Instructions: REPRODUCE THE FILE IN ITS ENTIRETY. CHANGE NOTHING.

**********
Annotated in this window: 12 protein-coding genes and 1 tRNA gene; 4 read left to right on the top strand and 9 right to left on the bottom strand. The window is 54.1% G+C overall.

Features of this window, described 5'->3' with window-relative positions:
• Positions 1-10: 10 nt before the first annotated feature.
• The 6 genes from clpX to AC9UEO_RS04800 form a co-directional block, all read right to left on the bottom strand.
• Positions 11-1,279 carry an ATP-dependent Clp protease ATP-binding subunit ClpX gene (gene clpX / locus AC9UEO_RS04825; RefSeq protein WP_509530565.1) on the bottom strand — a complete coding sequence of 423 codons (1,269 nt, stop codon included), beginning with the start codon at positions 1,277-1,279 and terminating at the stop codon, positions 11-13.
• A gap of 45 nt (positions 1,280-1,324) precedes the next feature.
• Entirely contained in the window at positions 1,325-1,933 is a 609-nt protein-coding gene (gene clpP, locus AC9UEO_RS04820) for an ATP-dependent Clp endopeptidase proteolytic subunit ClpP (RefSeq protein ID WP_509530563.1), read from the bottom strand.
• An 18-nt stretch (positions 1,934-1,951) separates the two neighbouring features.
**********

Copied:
Annotated in this window: 12 protein-coding genes and 1 tRNA gene; 4 read left to right on the top strand and 9 right to left on the bottom strand. The window is 54.1% G+C overall.

Features of this window, described 5'->3' with window-relative positions:
• Positions 1-10: 10 nt before the first annotated feature.
• The 6 genes from clpX to AC9UEO_RS04800 form a co-directional block, all read right to left on the bottom strand.
• Positions 11-1,279 carry an ATP-dependent Clp protease ATP-binding subunit ClpX gene (gene clpX / locus AC9UEO_RS04825; RefSeq protein WP_509530565.1) on the bottom strand — a complete coding sequence of 423 codons (1,269 nt, stop codon included), beginning with the start codon at positions 1,277-1,279 and terminating at the stop codon, positions 11-13.
• A gap of 45 nt (positions 1,280-1,324) precedes the next feature.
• Entirely contained in the window at positions 1,325-1,933 is a 609-nt protein-coding gene (gene clpP, locus AC9UEO_RS04820) for an ATP-dependent Clp endopeptidase proteolytic subunit ClpP (RefSeq protein ID WP_509530563.1), read from the bottom strand.
• An 18-nt stretch (positions 1,934-1,951) separates the two neighbouring features.